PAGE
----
Insulated container (e.g. Styrofoam cooler) of sufficient capacity should be used, when appropriate. Samples of foods normally stored at ambient temperature may be shipped in cardboard boxes
  • Packing Material
    • Suitable material should be used to secure samples within the shipping container.
      (e.g., crumpled newspaper, shredded paper, styrofoam nuggets, bubble wrap, etc.)
  • Coolants
    Plastic containers filled with refrigerant or well-frozen ice packs in re-sealable airtight plastic bags should be used. Dry ice may be used to keep frozen samples in a frozen state.

    Note:

    • 1. Exercise caution when handling dry ice
    • 2. Do not use ice as melting ice can result in sample contamination
  • Other equipment
    Document holders, notebooks, pencils/pens, sanitized thermometers, sanitizing agents (e.g. alcohol swabs), flashlights, markers, labels/tags, rubber bands and sealing tape, etc..

7.4 Aseptic Sampling

Accurate and defendable analytical results depend on proper sampling. If the samples are not obtained in a manner that ensures and protects the integrity of the sample, the results may become irrelevant.

It is always preferable to take intact, pre-packaged samples. However, if this is not possible, it is essential to use aseptic techniques, especially for microbiological and allergen analysis. This means using sterile tools and techniques and clean disposable gloves. If the units to be sampled are in an unclean area of the establishment, it may be necessary to take the units and move to a cleaner area to obtain the samples.

For aseptic sampling, use pre-sterilized plastic or metal tools. If pre-sterilized plastic or metal tools are unavailable, metal tools can be sterilized immediately before use with a propane torch. The metal tool should be cooled inside a sterile container before being used to collect samples. Soaking the metal tool with 70% alcohol and flaming off is also an acceptable method of sterilization.

If it is necessary to drill, saw, or cut the item being sampled (such as large frozen fish, cheese wheels, frozen fruit, etc.), use pre-sterilized stainless steel bits, blades, knives, etc. Sampling instruments with wooden handles are particularly susceptible to bacterial contamination and are difficult to sterilize. These types of instruments should be avoided.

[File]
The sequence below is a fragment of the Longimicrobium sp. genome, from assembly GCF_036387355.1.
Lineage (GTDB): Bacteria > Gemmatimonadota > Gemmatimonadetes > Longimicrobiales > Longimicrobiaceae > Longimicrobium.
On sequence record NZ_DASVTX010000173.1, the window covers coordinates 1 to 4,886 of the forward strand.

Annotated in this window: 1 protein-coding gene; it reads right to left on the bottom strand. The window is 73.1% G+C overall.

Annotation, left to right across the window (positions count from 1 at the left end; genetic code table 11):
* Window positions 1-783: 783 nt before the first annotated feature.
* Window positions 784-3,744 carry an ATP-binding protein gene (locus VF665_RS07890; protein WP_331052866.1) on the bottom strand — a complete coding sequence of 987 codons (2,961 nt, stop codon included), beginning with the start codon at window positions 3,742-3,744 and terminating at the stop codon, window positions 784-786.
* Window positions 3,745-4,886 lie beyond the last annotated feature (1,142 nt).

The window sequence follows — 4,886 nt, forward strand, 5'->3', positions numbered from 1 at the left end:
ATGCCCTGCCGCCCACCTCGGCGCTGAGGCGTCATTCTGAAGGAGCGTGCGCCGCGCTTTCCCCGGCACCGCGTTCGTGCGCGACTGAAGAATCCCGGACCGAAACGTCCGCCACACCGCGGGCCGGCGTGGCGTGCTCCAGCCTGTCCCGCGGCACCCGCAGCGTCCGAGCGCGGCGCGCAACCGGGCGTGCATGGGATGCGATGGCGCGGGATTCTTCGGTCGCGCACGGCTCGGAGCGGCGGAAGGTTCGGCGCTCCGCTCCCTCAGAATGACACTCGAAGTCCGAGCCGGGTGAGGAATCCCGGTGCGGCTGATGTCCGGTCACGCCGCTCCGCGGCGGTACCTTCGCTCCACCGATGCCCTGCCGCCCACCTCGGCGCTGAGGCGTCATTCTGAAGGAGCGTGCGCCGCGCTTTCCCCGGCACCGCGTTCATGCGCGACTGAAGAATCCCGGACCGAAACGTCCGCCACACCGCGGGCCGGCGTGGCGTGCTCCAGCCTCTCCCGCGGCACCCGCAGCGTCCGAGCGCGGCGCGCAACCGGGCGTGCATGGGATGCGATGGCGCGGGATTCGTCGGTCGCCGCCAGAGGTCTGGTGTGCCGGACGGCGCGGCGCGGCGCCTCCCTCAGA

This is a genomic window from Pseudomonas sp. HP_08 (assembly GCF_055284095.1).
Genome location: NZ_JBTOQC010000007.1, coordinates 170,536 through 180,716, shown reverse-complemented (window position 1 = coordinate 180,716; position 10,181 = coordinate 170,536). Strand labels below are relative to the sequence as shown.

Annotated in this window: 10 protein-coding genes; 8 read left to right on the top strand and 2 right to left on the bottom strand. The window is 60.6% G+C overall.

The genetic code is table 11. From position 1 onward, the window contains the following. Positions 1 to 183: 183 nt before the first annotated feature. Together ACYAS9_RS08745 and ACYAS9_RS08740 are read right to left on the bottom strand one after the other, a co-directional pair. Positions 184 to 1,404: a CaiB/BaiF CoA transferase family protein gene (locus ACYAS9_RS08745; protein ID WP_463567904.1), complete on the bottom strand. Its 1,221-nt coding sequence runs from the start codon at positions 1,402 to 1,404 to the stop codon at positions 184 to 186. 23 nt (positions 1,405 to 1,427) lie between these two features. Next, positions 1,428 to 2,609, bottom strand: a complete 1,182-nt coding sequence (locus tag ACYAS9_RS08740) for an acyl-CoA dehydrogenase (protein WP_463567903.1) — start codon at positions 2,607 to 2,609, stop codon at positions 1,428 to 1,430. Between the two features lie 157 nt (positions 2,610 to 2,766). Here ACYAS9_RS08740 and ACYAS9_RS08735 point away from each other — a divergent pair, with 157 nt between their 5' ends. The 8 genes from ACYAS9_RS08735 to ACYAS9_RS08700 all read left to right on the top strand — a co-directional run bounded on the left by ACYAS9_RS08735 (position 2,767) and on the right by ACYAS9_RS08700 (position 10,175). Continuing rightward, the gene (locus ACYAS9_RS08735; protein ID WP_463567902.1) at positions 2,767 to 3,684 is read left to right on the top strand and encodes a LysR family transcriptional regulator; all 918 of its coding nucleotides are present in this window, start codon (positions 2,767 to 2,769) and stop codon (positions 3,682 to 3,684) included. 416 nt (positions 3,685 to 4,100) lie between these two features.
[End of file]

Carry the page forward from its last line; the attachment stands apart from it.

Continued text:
7.5 Finished Product Sample Collection

7.5.1 Choosing the Sample Unit

When sampling finished product, choose consumer-ready packages whenever possible. In general, the sample should represent the product as it is purchased by the consumer. Take random samples, representative of the lot, from various locations (e.g., top, middle and bottom of pallet). Do not sample open, broken or damaged containers.

Do not sample products that are past the "use by" date or the "best before" date and collect samples so that they can be tested before the "use by" or "best before" date. This ensures that the samples collected represent an accurate profile of the product, as product should not be sold past the "best before" or "use by" date.

7.5.2 Number and Size of Sample Unit

The number and minimum size of each sample unit is indicated in the specification for each sampling plan and depends on the laboratory tests to be performed. Collect the sufficient number and size of each sample unit to enable the Laboratory to perform all analytical tests required. Consult the appropriate work specification for the required sample number and size. For samples taken due to a consumer complaint or investigation, consult the appropriate Area Program Specialist to determine the size and number of units to be taken.

7.5.3 General Principles of End Product Sample Collection

  • Wash and dry hands prior to sampling.
  • Conduct sampling aseptically for microbiological or allergen testing (i.e., in a manner to avoid contaminating the sample, the product, the environment and the inspector).
  • Wear sterile gloves, when necessary.
  • Take samples randomly, i.e., top, middle and bottom.
  • When sampling from master containers, choose the master containers at random; and from these, choose sample units at random.
  • Whenever practical, sample product in the original unopened container. Submit pre-packaged product as one, intact, sample unit.
  • When sampling containers are used, choose the appropriate size and avoid damage to the integrity of the sampling container.
  • Securely seal sample containers after filling so that they cannot leak or become contaminated during further handling.